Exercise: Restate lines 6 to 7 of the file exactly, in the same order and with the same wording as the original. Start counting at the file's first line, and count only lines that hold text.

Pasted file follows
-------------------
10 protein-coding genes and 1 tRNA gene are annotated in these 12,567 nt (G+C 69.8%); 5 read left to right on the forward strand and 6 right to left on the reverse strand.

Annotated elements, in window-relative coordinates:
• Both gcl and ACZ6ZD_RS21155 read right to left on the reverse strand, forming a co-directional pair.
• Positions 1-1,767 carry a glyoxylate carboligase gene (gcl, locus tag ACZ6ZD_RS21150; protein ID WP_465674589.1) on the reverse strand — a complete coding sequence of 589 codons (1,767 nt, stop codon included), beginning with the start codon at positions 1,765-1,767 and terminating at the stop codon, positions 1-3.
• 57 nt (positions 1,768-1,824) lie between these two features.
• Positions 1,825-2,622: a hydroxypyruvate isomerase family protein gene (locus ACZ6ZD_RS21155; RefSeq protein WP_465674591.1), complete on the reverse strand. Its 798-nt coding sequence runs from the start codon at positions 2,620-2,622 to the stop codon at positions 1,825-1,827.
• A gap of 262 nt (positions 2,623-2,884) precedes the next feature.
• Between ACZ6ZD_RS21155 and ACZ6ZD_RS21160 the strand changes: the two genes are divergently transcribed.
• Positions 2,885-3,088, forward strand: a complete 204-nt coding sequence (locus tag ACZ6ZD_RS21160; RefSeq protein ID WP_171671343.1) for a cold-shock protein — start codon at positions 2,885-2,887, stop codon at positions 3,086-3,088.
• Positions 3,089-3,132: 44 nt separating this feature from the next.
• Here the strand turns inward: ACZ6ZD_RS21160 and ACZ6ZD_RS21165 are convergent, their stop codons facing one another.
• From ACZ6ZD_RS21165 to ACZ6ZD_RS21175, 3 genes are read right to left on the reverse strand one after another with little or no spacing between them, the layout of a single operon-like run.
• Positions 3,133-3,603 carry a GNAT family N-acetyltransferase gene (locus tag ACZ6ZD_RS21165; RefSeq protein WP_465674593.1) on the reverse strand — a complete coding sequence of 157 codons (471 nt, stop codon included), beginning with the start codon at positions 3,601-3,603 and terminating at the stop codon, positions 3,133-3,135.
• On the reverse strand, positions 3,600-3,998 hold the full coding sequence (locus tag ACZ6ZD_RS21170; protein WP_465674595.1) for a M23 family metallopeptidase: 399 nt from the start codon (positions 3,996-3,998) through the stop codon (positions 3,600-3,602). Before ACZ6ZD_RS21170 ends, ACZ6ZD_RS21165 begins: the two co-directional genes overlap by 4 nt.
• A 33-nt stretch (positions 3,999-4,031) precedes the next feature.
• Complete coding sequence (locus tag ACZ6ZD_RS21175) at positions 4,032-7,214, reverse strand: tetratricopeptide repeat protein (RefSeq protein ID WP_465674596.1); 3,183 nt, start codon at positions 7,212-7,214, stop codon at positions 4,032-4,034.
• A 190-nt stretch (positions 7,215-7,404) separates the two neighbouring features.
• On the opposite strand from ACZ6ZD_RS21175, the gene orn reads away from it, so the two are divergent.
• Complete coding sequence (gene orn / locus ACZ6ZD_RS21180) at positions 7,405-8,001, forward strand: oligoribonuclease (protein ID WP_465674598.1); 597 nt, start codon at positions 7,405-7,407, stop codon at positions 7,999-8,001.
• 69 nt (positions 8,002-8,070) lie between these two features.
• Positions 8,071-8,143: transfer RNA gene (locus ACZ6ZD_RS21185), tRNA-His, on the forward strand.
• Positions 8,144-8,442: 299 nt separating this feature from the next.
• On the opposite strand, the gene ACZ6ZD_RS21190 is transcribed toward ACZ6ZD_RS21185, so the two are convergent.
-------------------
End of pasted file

• Positions 1,825-2,622: a hydroxypyruvate isomerase family protein gene (locus ACZ6ZD_RS21155; RefSeq protein WP_465674591.1), complete on the reverse strand. Its 798-nt coding sequence runs from the start codon at positions 2,620-2,622 to the stop codon at positions 1,825-1,827.
• A gap of 262 nt (positions 2,623-2,884) precedes the next feature.